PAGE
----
Friday, April 19, 2024
Home Farming Tips How To Take Care Of The Comfort Of Your Cattle For Better Yields

How To Take Care Of The Comfort Of Your Cattle For Better Yields

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There are reasons why you should stock a specific number of cattle in a given space. This is because the number of cows per space determines the comfort of the animals.

Stock density

Stock density influences the lying time of dairy cattle. Overstocking reduces lying time.

When the cows would normally be lying in a cubicle, they are forced to stand outside the stall. Cows are more likely to displace others from free-stalls at high stocking densities.

Normally dominant cows will displace the low-rank cows, particularly heifers, so the low-rank ones will reduce their lying time even more than the high-rank ones.

Ventilation in resting area

A cow which has inadequate fresh air will not lie down readily because she can breathe better when she is standing.

So, it is important to make sure there is good ventilation in front of the cow stalls.

Air movement is important to reduce barn humidity and heat. Condensation, cobwebs, the smell of ammonia, coughing cows and those breathing through their mouths open are signs of poor ventilation.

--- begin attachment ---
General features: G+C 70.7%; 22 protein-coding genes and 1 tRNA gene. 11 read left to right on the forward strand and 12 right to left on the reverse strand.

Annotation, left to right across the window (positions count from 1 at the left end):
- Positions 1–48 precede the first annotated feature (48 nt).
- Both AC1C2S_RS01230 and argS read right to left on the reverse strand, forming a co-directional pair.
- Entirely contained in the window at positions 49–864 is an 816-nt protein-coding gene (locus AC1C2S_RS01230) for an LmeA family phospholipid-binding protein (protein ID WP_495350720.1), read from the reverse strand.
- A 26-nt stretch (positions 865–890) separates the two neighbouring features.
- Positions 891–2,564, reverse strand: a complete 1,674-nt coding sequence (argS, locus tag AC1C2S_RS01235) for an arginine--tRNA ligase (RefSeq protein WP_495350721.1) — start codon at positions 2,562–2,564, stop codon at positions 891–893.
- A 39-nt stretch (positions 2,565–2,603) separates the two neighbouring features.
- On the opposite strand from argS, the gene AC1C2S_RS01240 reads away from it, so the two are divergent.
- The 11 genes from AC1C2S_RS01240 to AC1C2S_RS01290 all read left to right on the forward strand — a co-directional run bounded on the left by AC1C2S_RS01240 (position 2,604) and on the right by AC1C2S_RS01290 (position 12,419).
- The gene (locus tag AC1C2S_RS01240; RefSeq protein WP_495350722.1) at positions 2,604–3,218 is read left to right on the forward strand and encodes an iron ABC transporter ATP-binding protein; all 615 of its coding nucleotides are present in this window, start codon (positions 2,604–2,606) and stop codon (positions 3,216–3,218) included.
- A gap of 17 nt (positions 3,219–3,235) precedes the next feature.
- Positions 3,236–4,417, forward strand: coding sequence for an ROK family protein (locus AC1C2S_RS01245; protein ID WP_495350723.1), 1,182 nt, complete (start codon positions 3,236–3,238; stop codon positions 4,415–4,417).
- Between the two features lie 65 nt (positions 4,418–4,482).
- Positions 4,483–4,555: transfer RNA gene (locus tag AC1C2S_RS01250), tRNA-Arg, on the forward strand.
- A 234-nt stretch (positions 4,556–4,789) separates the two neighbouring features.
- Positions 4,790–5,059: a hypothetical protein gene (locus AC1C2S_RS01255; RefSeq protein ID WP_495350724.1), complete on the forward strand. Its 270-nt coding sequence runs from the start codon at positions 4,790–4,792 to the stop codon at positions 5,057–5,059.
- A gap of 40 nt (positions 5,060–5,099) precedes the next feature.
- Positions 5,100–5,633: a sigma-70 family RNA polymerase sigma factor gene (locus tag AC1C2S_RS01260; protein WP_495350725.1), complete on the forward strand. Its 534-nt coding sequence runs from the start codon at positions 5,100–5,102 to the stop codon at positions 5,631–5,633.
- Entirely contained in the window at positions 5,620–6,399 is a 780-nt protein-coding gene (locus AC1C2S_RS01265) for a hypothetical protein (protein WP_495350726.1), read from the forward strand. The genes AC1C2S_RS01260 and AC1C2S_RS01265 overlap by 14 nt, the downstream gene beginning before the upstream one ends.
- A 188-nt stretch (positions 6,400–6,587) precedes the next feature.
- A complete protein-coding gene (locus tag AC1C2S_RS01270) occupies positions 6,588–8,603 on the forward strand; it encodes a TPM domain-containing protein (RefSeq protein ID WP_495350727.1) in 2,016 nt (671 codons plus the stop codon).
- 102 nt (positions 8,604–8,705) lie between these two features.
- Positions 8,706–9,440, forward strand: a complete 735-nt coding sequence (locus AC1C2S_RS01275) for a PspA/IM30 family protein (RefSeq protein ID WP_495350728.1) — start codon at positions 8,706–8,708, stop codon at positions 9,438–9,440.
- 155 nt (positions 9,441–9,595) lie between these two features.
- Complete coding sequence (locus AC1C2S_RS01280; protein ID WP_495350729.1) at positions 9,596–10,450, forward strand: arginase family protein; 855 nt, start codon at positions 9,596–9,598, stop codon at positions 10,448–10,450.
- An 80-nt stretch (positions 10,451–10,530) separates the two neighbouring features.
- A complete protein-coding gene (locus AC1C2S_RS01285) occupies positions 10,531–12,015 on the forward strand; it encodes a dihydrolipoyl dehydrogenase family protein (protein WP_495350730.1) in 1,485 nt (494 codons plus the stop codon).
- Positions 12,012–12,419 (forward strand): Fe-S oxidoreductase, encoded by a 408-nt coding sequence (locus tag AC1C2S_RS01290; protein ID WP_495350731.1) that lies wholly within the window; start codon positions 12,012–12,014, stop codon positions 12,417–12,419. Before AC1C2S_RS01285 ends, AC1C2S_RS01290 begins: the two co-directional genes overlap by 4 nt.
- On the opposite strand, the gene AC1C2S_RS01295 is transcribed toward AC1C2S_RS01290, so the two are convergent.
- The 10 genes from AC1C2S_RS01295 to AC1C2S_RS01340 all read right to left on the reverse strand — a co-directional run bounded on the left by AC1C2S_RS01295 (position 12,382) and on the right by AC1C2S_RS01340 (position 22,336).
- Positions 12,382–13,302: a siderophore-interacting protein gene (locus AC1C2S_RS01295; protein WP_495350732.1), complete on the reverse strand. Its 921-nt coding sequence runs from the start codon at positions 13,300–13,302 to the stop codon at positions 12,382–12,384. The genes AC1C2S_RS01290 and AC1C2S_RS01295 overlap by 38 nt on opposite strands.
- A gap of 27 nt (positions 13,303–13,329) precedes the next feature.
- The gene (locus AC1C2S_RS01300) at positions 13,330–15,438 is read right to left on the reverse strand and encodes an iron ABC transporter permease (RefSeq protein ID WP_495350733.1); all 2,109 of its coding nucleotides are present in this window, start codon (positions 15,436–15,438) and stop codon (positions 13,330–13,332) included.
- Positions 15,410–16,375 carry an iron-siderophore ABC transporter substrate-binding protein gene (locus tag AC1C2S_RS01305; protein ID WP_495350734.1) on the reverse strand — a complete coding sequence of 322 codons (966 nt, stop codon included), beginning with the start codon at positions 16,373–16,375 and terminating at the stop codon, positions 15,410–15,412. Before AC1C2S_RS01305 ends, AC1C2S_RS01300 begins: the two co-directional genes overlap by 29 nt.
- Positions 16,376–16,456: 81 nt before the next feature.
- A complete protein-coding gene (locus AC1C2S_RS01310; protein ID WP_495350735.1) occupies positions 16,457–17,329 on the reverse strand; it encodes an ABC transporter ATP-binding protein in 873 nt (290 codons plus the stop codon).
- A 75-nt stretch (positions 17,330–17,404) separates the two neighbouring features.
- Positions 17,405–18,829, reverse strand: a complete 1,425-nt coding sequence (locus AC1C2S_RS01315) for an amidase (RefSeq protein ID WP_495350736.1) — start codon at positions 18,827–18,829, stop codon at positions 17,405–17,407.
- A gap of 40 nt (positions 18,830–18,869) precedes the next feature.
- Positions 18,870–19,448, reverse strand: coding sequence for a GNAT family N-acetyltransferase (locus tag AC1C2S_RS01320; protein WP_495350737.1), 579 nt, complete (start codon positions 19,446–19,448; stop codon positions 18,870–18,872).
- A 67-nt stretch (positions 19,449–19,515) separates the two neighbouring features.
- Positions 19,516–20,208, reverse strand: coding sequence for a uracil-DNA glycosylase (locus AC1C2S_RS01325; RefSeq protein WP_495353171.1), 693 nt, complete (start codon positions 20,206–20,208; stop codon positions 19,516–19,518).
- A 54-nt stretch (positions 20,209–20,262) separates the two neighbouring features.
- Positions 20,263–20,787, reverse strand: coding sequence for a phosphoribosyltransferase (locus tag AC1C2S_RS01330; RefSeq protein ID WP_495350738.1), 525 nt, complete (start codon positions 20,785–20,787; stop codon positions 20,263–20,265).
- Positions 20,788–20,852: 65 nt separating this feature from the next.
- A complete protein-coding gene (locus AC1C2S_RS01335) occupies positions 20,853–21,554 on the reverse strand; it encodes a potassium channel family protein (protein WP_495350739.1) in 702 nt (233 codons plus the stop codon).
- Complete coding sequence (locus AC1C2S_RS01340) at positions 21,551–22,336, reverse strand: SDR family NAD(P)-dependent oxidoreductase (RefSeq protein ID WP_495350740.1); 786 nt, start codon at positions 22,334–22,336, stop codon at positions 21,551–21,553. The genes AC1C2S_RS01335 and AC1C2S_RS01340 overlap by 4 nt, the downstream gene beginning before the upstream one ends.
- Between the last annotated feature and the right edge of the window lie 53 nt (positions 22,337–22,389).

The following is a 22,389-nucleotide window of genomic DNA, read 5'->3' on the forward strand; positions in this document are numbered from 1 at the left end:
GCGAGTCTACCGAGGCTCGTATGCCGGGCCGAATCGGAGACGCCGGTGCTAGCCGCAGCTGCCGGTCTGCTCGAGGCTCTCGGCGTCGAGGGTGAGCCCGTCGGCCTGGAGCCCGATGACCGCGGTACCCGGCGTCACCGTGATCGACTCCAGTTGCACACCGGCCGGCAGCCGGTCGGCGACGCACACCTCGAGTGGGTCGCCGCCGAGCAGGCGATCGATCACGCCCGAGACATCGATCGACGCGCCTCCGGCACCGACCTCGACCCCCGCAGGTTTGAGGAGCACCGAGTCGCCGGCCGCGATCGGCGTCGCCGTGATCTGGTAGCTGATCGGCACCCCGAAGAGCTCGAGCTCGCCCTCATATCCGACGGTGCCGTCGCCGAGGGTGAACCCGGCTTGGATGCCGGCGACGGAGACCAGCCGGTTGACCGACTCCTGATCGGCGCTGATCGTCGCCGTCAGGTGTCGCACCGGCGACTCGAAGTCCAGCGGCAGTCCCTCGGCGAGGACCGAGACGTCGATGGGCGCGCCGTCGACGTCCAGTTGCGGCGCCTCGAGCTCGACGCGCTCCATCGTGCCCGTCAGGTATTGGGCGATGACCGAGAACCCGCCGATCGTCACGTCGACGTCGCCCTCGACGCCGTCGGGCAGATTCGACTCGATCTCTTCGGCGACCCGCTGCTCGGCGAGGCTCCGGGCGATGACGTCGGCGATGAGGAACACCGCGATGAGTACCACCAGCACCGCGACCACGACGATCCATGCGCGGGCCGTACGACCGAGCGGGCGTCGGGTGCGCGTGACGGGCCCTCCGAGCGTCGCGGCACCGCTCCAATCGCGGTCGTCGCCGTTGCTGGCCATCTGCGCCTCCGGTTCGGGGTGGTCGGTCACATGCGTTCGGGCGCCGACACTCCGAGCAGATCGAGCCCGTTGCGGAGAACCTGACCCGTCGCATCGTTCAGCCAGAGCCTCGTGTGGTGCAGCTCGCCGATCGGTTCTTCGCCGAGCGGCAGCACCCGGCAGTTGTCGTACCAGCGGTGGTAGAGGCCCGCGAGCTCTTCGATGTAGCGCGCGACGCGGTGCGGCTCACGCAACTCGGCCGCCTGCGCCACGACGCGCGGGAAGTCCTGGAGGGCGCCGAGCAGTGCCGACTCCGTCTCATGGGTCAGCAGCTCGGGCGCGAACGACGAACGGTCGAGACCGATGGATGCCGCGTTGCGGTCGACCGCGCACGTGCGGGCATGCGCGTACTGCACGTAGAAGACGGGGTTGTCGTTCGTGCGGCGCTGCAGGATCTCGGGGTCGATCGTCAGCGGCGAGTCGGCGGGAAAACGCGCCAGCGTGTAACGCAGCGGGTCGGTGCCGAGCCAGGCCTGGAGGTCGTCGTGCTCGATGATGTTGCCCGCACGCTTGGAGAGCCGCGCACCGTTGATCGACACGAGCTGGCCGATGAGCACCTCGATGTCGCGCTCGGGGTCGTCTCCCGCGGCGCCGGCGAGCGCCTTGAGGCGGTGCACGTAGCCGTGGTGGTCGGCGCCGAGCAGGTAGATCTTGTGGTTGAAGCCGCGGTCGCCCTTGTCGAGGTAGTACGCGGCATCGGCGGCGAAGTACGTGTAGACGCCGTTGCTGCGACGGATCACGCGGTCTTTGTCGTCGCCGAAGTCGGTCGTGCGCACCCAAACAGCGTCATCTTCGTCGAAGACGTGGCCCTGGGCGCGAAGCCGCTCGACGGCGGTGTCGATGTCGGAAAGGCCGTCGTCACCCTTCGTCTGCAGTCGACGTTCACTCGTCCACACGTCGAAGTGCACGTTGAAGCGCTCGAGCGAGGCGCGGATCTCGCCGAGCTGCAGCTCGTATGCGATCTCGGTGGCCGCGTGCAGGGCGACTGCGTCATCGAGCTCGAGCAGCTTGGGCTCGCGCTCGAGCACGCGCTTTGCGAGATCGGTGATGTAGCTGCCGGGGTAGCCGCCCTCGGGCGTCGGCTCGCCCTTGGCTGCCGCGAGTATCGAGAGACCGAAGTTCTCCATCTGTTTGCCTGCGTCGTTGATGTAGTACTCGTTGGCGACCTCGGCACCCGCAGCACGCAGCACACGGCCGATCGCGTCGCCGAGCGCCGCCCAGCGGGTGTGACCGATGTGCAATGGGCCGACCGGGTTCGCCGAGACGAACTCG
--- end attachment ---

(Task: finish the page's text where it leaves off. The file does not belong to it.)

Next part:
Humidity in cubicles

Humidity in the cubicles provides good conditions for pathogenic bacteria to develop.

With good ventilation and frequent cleaning of the bedding, you can have dry stalls with reduced moisture levels.

This can help to depress bacterial growth. Humidity in a barn can be easily seen as moisture on the walls or roof.

Fly control in resting area

Flies cause irritation, creating a serious threat to the productivity of the dairy cow.

Studies show that a tormenting population of flies can reduce milk yields.

Flies could also jeopardise milk quality. The various bacteria and viruses they carry might find their way not only to the cows (leading to the spread of diseases), but also into the milk via clusters. Reducing the fly population means less stress and disease.

Ruminating during rest time

A cow has to ruminate for seven to 10 hours a day. Fifty percent of cows lying down must be ruminating — otherwise, there is not enough effective fibre in the ration

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